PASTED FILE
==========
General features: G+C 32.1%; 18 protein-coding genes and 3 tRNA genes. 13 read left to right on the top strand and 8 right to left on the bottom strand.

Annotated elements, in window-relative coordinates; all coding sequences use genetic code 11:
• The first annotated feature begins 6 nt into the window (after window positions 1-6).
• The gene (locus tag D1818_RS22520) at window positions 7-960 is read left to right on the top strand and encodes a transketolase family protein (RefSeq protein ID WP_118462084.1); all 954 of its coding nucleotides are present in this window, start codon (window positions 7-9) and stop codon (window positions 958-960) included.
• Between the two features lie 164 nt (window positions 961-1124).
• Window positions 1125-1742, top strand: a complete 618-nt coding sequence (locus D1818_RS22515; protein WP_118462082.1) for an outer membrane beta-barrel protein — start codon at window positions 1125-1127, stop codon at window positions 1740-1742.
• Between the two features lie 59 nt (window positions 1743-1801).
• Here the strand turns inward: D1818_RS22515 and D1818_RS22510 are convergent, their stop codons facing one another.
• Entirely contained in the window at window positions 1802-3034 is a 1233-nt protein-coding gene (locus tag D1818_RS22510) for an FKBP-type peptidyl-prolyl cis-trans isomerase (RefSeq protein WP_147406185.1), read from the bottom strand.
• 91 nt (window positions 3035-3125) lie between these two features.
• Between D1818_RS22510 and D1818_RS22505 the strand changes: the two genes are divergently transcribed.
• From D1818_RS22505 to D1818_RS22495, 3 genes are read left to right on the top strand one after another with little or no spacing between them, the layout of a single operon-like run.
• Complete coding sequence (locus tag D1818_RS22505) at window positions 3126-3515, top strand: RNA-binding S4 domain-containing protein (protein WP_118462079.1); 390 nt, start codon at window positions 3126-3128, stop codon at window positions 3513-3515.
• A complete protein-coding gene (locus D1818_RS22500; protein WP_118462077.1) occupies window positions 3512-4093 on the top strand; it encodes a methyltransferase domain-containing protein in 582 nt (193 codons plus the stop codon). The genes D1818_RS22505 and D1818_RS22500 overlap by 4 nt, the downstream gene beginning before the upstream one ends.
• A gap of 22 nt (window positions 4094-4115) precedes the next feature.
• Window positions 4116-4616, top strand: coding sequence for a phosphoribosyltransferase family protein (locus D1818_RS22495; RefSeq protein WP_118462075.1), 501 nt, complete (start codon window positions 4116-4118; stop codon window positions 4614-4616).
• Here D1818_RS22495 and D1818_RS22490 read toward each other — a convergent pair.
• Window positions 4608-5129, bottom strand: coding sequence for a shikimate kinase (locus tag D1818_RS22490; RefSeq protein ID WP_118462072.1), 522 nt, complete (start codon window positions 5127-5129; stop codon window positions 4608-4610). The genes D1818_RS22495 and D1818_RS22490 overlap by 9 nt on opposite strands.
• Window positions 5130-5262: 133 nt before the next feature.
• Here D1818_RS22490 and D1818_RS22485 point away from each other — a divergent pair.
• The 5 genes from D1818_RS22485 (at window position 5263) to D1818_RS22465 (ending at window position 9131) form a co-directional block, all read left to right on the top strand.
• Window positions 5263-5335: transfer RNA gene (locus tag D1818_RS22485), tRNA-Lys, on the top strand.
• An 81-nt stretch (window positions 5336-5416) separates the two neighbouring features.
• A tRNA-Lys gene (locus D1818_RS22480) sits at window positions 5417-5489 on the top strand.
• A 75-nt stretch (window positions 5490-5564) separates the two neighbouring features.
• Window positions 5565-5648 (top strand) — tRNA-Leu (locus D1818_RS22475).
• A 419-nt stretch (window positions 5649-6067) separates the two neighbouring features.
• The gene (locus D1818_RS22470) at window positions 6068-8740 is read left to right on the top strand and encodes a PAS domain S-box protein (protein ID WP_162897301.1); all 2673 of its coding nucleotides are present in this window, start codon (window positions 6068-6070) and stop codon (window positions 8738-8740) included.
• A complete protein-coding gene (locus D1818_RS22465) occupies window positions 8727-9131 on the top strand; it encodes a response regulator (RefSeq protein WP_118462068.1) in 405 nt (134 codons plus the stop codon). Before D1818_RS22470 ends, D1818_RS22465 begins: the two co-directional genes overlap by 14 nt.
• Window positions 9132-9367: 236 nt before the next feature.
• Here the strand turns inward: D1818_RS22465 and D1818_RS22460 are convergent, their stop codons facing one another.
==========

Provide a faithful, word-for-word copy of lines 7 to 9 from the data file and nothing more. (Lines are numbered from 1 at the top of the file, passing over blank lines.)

• Between the two features lie 59 nt (window positions 1743-1801).
• Here the strand turns inward: D1818_RS22515 and D1818_RS22510 are convergent, their stop codons facing one another.
• Entirely contained in the window at window positions 1802-3034 is a 1233-nt protein-coding gene (locus tag D1818_RS22510) for an FKBP-type peptidyl-prolyl cis-trans isomerase (RefSeq protein WP_147406185.1), read from the bottom strand.